Maryam Akbari Monfared, a political prisoner, is facing extreme pressure in prison in recent weeks. She is the first 1988 massacre survivor who is going after justice for the death of family members who died during the mass execution. As a result of her filing an official complaint with Iranian regime’s Judiciary for an investigation into the events of 1988, Maryam has been denied visits from her family and has been held incommunicado.
Several political prisoners in Gohardasht Prison in Tehran have written an open letter condemning the pressure she is facing. Their letter, published in part on the National Council of Resistance of Iran’s (NCRI) website, condemns the “psychological pressure and threats” against Maryam and criticises the torture she and her family are experiencing.
They said: “We, the undersigned, from Ward 4 Hall 12 of Gohardasht prison in Karaj sympathize with Maryam Akbari Monfared and support the lawsuit by families of the martyrs of 1988 massacre. We draw attention of the international community and human rights organization, in particular the UN Special Rapporteur on Human Rights in Iran, Ms. Asma Jahangir, to the pressure put on these families by the regime.”
Families of the People’s Mojahedin Organization of Iran (MEK/PMOI) martyrs and political prisoners, supporters of (MEK/PMOI), in Tehran, Shahrekord, Tabriz and Mashhad, have also voiced their support for Maryam. In statements, they said: “We, a group of families of MEK/PMOI martyrs of 1980s in Mashhad declare our support for the political prisoner Maryam Akbari Monfared. Her demands for justice and lawsuit for the victims of 1988 massacre of political prisoners is also our demand and our complaint. We the families of MEK/PMOI martyrs in Mashhad demand immediate and unconditional release of Maryam Akbari Monfared and call on all international human rights bodies and activists and all freedom-loving people across the world to support us in our legitimate demands for the release of all political prisoners particularly Maryam Akbari Monfared.”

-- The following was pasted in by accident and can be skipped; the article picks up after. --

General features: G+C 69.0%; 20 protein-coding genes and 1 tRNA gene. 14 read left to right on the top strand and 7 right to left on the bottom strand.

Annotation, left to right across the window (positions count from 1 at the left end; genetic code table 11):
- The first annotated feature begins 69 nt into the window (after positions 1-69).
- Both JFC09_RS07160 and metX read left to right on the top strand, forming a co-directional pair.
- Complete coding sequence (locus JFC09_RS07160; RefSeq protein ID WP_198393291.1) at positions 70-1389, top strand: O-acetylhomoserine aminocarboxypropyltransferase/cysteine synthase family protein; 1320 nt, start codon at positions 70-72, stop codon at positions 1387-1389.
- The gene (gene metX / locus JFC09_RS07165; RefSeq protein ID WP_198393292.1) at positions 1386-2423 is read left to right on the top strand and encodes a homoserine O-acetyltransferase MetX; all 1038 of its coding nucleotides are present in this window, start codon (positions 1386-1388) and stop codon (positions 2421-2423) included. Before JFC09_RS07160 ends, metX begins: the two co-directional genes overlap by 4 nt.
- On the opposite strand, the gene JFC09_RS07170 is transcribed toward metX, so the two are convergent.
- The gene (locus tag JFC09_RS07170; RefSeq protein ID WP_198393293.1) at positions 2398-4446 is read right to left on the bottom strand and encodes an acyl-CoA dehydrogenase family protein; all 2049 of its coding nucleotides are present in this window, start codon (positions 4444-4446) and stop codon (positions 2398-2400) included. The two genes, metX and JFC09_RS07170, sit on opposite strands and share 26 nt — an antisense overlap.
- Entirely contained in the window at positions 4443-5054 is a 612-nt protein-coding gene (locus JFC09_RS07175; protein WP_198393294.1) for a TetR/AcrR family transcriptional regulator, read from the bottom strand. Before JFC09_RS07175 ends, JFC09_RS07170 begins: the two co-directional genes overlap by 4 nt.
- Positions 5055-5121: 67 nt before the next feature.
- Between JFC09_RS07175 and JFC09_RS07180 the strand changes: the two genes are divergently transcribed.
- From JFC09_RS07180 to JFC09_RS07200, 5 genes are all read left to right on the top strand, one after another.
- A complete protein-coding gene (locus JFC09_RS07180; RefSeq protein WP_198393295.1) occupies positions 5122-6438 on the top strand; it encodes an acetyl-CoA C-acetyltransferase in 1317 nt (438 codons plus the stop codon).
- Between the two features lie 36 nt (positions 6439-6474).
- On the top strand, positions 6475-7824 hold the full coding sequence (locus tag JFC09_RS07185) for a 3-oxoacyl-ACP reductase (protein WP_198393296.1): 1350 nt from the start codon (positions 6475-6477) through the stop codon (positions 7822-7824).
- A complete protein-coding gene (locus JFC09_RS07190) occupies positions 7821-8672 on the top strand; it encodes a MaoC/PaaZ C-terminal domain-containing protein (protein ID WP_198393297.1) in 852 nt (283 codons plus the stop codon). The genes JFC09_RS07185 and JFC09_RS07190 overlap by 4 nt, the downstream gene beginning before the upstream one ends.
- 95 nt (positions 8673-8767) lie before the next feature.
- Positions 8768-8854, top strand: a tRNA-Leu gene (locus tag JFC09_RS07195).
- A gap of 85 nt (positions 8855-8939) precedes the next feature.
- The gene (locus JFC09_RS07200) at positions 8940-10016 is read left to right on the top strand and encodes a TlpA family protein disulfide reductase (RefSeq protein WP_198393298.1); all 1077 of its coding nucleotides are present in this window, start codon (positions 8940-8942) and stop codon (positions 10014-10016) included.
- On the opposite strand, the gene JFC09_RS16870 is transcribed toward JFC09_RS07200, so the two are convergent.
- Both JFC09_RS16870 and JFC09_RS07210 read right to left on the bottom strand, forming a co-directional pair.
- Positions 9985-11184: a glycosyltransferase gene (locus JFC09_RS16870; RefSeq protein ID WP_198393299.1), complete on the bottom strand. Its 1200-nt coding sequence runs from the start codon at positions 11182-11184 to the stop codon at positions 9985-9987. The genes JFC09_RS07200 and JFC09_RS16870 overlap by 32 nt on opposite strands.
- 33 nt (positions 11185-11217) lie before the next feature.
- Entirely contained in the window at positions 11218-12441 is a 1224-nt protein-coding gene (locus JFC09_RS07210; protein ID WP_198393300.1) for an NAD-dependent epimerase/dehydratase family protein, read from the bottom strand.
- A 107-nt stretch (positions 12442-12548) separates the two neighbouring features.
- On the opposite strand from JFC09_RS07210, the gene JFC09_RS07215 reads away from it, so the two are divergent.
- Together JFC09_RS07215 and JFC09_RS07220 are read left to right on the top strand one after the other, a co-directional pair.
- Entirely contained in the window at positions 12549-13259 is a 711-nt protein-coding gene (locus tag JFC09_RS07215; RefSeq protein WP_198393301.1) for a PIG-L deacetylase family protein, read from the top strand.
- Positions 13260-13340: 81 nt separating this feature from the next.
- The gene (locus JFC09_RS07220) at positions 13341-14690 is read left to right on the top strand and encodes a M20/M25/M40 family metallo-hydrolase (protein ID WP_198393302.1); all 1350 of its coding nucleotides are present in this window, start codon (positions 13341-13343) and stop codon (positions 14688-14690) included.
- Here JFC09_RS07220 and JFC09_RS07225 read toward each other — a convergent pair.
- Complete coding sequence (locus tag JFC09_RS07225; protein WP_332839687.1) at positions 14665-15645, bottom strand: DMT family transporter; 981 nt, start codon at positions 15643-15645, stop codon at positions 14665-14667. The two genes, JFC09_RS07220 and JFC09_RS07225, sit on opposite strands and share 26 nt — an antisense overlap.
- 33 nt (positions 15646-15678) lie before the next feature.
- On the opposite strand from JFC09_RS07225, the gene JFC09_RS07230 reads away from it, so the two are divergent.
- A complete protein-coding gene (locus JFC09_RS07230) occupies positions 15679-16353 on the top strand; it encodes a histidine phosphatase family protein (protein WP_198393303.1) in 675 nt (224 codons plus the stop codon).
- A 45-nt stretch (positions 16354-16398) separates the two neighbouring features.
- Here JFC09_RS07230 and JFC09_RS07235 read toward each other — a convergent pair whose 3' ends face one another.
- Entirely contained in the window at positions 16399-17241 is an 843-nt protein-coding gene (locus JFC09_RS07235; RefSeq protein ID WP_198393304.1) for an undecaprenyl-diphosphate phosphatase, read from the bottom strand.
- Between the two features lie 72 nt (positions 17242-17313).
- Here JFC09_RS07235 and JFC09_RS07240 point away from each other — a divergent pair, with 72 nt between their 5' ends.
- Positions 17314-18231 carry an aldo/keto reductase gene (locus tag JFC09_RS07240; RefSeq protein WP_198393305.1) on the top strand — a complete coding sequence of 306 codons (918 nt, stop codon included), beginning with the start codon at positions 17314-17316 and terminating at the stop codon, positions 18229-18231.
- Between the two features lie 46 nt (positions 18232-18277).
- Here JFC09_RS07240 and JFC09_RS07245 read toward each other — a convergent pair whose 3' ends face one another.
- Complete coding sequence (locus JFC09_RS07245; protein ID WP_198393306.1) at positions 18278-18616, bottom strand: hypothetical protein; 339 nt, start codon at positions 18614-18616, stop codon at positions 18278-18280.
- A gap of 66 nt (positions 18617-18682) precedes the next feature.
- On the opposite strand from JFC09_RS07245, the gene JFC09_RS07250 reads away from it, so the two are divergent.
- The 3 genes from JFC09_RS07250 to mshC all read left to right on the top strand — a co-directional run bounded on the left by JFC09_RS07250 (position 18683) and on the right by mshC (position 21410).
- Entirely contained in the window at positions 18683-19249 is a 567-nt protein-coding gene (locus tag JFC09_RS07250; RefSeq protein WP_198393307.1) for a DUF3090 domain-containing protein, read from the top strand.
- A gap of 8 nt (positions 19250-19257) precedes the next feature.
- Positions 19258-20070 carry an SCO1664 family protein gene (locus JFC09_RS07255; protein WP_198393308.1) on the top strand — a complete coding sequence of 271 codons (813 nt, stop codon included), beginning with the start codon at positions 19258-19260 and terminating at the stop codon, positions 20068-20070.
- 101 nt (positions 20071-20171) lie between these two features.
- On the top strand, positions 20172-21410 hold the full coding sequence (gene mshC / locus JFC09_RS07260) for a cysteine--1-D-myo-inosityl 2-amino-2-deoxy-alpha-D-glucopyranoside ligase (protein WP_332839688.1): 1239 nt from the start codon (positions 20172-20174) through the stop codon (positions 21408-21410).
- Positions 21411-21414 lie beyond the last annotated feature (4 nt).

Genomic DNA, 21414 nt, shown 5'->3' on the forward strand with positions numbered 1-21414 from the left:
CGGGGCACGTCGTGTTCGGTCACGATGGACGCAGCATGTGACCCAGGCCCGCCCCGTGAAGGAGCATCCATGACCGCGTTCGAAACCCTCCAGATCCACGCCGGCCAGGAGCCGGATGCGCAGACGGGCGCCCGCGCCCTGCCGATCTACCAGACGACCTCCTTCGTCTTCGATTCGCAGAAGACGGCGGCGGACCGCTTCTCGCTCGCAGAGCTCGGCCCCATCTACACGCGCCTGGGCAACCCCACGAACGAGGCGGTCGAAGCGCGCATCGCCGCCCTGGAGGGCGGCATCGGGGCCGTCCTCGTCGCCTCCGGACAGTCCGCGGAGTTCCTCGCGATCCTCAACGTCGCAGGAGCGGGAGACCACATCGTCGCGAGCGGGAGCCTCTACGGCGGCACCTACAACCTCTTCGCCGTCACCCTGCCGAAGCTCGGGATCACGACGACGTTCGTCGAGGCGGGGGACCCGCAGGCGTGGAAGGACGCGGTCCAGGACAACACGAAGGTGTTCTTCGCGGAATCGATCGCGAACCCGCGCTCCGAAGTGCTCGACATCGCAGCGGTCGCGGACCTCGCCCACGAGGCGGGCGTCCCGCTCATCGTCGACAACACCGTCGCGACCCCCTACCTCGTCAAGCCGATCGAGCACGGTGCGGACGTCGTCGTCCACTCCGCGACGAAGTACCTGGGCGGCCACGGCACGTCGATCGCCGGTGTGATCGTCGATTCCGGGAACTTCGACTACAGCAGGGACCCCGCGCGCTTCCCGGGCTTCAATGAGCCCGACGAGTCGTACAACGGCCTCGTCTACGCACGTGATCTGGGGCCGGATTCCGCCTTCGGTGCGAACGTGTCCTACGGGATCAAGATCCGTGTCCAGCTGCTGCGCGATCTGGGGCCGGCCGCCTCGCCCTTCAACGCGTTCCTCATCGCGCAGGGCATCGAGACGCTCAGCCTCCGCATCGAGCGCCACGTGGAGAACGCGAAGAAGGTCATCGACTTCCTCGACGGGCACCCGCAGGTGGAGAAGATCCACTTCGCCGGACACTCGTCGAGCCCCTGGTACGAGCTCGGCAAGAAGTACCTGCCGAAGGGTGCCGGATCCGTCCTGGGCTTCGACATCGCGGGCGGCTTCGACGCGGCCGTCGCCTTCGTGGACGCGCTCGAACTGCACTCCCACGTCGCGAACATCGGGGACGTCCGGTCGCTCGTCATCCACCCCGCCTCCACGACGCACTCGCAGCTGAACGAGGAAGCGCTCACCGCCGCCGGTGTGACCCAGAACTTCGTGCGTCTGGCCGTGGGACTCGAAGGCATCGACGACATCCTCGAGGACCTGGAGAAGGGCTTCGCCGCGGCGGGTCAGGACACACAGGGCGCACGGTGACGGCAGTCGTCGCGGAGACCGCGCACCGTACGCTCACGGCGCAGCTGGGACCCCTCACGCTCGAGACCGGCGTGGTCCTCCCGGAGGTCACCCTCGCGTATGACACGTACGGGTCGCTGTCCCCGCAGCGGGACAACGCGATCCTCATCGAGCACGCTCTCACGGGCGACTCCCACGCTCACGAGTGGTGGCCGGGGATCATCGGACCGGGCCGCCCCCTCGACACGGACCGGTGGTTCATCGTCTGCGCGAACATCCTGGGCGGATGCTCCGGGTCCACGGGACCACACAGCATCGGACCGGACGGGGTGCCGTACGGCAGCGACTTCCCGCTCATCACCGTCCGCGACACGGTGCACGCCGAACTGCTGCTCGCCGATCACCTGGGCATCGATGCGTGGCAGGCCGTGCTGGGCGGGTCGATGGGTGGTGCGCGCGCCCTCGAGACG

In her letter of complaint to the Prosecutor General of Tehran Maryam wrote: “My brother Abdolreza and my sister Roqieh were executed on an unknown date during the summer of 1988. They were both tried by the Revolutionary Court and sentenced to prison terms. They were deprived of their right to have a lawyer to represent them. Abdolreza was arrested when he was only 17 for selling Mojahed publication (affiliated to the People’s Mojahedin Organization of Iran – PMOI or MEK). He was sentenced to three years imprisonment in 1980, but the authorities refused to release him after he completed his prison term until he was finally executed in 1988. During a memorial for my other brother, Alireza, who was executed on 19 September 1981, security forces attacked and arrested my mother and sister, Roqieh. My sister who had a little daughter was sentenced to eight years in prison. In the summer of 1988 she was executed while she still had to serve another year in prison.”
She further pointed out: “The majority of jurists believe that if an innocent person is executed due to lack of awareness or misconduct of the judge, an investigation must be carried out to determine whether the execution of the innocent was intentional.”
Amnesty International have called on the Iranian authorities to immediately release Maryam, and without conditions. It said that her denial of medical care is unacceptable and amounts to torture.